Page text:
The Bank of Valletta (Malta) has deliberately shut down all functions to mitigate the effects of a cyberattack. As the Times of Malta reports: “Bank of Valletta shut down all its operations on Wednesday [the 13th of February] morning after hackers broke into its systems and moved €13 million into foreign accounts”. The bank shut down all services: branches, ATMs, mobile banking and email services. It even took offline its website.
The implemented mitigation has limited the effects of the cyberattack. The bank reassured that the accounts and funds were the end not compromised, but the measure could have had also an impact on the intangible assets of the bank.

Possible impact on intangible assets

For instance, we can take into account the reputation. Are customers happy to hear that the bank that supports their business has no other mitigation option than shutting down the servers? How big has been the reputation loss for the bank? Is this loss of reputation generating loss of customers?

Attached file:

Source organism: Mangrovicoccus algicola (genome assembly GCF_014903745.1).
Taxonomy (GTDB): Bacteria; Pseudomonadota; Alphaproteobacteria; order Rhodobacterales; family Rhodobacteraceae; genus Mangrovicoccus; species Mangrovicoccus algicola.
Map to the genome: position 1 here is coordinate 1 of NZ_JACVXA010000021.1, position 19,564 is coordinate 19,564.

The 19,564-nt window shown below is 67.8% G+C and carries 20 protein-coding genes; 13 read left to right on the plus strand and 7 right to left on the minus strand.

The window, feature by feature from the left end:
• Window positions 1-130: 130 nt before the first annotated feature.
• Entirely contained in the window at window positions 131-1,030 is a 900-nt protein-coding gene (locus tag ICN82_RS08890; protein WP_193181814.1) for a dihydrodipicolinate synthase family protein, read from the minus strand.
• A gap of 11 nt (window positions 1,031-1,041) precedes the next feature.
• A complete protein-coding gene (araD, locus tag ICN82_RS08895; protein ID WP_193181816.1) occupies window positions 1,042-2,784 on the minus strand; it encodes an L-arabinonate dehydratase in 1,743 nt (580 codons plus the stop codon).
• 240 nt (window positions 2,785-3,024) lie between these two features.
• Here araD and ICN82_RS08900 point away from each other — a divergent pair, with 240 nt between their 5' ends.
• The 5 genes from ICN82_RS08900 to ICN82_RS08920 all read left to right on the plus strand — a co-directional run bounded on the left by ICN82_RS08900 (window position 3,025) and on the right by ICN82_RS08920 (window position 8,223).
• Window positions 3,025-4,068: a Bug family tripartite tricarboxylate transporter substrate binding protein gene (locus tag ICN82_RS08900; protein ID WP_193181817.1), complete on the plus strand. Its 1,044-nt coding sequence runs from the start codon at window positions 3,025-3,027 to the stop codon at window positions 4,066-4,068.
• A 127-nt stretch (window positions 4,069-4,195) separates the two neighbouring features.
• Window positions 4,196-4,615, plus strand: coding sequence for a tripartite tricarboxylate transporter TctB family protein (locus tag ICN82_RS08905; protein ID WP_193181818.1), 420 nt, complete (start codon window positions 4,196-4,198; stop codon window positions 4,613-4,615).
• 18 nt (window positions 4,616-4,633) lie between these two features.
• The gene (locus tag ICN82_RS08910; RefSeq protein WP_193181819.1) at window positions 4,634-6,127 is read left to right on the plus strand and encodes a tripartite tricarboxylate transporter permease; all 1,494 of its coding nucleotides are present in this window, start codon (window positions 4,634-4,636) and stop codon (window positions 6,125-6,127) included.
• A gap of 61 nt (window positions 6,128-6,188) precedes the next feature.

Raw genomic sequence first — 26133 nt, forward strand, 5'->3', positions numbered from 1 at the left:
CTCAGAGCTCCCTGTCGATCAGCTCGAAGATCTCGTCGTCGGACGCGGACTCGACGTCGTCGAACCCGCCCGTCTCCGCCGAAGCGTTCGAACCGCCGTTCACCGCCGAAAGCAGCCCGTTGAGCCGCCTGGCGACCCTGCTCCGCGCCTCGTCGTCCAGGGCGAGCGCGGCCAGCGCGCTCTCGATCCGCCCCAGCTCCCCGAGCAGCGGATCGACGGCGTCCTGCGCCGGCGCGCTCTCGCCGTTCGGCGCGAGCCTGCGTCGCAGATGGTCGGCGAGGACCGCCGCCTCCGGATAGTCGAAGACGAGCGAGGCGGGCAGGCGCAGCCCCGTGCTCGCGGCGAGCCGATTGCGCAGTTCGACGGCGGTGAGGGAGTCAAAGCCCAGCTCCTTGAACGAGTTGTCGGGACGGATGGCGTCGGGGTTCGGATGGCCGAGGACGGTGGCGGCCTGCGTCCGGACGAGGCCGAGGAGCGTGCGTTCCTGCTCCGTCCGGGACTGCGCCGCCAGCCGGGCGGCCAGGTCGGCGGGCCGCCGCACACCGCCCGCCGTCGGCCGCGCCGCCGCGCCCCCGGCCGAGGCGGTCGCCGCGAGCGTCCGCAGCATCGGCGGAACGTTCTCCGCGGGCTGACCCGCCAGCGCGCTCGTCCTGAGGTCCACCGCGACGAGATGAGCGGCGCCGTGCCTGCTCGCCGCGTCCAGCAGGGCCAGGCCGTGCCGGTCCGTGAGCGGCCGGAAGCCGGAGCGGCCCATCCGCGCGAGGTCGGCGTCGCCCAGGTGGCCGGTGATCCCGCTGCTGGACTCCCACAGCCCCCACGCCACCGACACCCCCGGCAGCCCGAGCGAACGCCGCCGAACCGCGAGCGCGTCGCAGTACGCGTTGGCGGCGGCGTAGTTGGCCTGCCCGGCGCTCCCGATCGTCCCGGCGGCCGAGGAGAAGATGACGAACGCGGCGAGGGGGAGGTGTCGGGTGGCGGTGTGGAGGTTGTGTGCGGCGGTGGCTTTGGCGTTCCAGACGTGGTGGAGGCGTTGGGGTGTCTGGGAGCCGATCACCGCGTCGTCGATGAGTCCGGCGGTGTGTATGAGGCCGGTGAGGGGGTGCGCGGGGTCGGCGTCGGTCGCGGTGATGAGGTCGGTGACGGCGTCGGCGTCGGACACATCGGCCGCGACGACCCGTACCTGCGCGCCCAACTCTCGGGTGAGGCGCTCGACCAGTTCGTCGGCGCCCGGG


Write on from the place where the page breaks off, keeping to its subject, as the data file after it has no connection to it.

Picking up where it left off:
In addition, considering brand: which is the loss of brand value? On-line banking and related B2B services are relying on 24/7 business continuity. Thus, a full day interruption may have a significant impact on potential new customers.
Finally, with regards to business continuity: how much has the bank paid to cover the lack of services for the core clients?

When assessing cyber risks, together with the direct and indirect costs of cyber-attacks we have to consider other factors. For sure the costs for implementing mitigations are one of them. However, we also need to consider the impact that their activation may have on intangible assets. In this case, a critical infrastructure such Malta’s oldest bank and one of its largest should have sought and put in place alternative solutions to shut-downs.

 

This article has been written by project member ZenaByte. ZenaByte is a spin-off of the DIBRIS Department of the University of Genoa. Its main object is the development of innovative methodologies for intelligent management, interpretation and extraction of knowledge from data.